A major problem is that many repeat DUI offenders simply ignore the ignition interlock requirements and fail to install the device in their vehicle. The Working Group found that enforcing the use of ignition interlock devices as being most effective in preventing DUI recidivism rates.
4. Sobriety Checkpoints
There has been a lot of rumbling recently to allowing sobriety checkpoints in Washington. Currently, these checkpoints are illegal thanks to a Washington State Supreme Court decision. Washington is one of the few states that does not allow these random checkpoints of drunk drivers. However, lawmakers may want to reconsider this stance through a statute as the Working Group found that sobriety checkpoints are most effective for reducing serious drunk driving injuries.
5. Mandatory Jail Time for a First-Time Offender
This method would provide mandatory jail time to even first-time DUI offenders. By keeping offenders off the road and in jail, one would think that DUI incidents and injuries would be drastically reduced. However, the Working Group found that the threat of jail time offered little in preventing DUIs. Instead, the Working Group suggests that mandatory jail time should be combined with other strategies like ignition interlock enforcement to effectively stop drunk driving.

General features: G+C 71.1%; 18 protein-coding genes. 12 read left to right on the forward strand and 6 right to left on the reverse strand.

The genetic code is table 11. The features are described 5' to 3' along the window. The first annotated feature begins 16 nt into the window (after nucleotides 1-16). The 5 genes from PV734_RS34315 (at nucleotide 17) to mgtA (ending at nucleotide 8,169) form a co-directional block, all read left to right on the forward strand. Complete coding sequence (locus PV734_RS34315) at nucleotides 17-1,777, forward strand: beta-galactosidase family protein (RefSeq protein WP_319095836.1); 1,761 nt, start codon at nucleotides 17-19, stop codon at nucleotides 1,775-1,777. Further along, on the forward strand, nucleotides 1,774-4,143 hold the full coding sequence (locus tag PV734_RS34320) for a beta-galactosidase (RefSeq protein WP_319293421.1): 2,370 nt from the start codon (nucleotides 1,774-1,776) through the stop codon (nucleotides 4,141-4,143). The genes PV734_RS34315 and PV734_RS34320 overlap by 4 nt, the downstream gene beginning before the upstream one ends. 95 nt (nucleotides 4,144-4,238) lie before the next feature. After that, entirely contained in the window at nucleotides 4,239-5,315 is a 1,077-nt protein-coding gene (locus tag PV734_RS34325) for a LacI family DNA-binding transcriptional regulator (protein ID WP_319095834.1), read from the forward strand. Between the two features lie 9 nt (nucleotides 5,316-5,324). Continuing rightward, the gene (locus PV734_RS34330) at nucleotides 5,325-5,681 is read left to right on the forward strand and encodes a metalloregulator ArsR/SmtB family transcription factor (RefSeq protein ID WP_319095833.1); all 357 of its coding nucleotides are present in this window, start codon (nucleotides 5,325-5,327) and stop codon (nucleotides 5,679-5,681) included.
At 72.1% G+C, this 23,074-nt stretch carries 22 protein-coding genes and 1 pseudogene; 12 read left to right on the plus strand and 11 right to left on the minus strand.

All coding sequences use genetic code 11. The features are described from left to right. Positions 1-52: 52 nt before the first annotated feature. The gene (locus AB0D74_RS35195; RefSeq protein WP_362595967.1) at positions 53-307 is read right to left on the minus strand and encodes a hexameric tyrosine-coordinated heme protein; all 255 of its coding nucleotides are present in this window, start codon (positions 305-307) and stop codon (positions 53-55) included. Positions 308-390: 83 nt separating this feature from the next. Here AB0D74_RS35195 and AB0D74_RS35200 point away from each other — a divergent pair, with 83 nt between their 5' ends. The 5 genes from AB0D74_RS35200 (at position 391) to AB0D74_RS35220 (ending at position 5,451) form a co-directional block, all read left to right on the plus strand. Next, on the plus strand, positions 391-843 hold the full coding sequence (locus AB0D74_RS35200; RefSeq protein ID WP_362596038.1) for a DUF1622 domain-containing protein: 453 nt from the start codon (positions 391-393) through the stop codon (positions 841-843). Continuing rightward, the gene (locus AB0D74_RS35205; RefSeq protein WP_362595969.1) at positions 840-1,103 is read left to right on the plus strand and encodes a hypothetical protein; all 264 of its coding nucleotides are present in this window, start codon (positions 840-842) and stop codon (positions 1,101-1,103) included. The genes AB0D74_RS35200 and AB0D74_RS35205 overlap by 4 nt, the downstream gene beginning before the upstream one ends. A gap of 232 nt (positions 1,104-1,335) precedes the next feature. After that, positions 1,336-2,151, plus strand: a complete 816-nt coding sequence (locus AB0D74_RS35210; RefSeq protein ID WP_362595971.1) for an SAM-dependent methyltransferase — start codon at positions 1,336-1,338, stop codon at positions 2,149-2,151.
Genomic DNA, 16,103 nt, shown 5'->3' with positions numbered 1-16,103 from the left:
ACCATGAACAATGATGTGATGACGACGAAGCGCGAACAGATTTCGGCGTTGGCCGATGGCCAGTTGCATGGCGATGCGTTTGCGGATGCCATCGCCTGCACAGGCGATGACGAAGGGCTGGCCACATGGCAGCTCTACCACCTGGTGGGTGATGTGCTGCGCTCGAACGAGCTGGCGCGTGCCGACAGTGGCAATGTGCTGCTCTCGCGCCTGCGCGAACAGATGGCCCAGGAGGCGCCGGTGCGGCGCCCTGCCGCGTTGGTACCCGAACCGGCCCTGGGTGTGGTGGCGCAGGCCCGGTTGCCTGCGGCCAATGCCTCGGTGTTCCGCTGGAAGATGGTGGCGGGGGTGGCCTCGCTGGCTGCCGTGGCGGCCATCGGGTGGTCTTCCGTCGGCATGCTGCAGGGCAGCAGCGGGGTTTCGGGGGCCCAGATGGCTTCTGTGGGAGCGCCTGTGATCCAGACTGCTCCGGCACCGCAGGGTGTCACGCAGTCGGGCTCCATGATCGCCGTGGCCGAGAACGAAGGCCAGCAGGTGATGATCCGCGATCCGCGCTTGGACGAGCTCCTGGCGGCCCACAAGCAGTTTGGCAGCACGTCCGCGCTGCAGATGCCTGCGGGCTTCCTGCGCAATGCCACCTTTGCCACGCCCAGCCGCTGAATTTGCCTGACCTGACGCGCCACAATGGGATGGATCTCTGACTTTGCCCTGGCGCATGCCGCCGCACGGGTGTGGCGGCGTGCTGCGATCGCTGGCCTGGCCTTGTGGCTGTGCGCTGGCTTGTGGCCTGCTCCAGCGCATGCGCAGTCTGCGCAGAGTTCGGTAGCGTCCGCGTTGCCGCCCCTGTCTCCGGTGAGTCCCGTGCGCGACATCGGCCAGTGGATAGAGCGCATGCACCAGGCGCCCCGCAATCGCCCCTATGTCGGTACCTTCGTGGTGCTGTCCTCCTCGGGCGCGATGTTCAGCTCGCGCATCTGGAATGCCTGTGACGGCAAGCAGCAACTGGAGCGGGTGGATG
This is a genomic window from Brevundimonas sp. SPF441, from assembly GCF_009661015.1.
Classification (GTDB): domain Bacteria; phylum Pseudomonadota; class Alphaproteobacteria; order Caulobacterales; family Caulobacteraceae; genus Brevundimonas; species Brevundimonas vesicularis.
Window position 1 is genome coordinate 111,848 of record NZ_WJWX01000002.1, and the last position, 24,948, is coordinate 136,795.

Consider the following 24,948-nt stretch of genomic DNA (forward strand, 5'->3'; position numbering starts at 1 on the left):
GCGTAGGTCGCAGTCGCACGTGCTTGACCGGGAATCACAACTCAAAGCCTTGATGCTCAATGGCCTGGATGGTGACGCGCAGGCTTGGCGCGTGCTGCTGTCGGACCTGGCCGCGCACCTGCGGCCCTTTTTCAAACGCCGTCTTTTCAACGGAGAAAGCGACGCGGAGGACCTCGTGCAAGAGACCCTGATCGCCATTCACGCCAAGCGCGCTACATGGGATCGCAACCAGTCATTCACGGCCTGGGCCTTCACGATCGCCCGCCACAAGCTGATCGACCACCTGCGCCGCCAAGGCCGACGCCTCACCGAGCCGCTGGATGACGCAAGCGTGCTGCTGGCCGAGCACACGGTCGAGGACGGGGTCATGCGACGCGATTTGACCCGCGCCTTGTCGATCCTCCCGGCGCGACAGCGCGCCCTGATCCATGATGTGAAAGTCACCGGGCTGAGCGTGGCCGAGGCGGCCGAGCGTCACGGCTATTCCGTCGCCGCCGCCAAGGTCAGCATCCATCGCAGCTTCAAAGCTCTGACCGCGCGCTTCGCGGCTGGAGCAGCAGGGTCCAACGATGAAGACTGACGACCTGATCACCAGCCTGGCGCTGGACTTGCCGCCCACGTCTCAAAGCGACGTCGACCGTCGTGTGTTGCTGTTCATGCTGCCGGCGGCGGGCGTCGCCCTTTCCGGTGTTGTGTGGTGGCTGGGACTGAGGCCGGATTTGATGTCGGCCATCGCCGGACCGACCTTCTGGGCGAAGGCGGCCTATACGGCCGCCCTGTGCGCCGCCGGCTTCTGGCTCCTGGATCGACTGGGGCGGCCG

6. Offering Treatment and Rehab to Repeat DUI Offenders
Instead of punishing repeat offenders, one thought is to treat and rehabilitate them. Some options for treatment include interventions and referrals. The Working Group found studies that support reductions in DUI recidivism with the implementation of substance abuse treatment and rehabilitation programs. The Working Group went so far as to state that treatment and rehabilitation would reduce DUI recidivism by up to ten percent if used in conjunction with other DUI sanctions.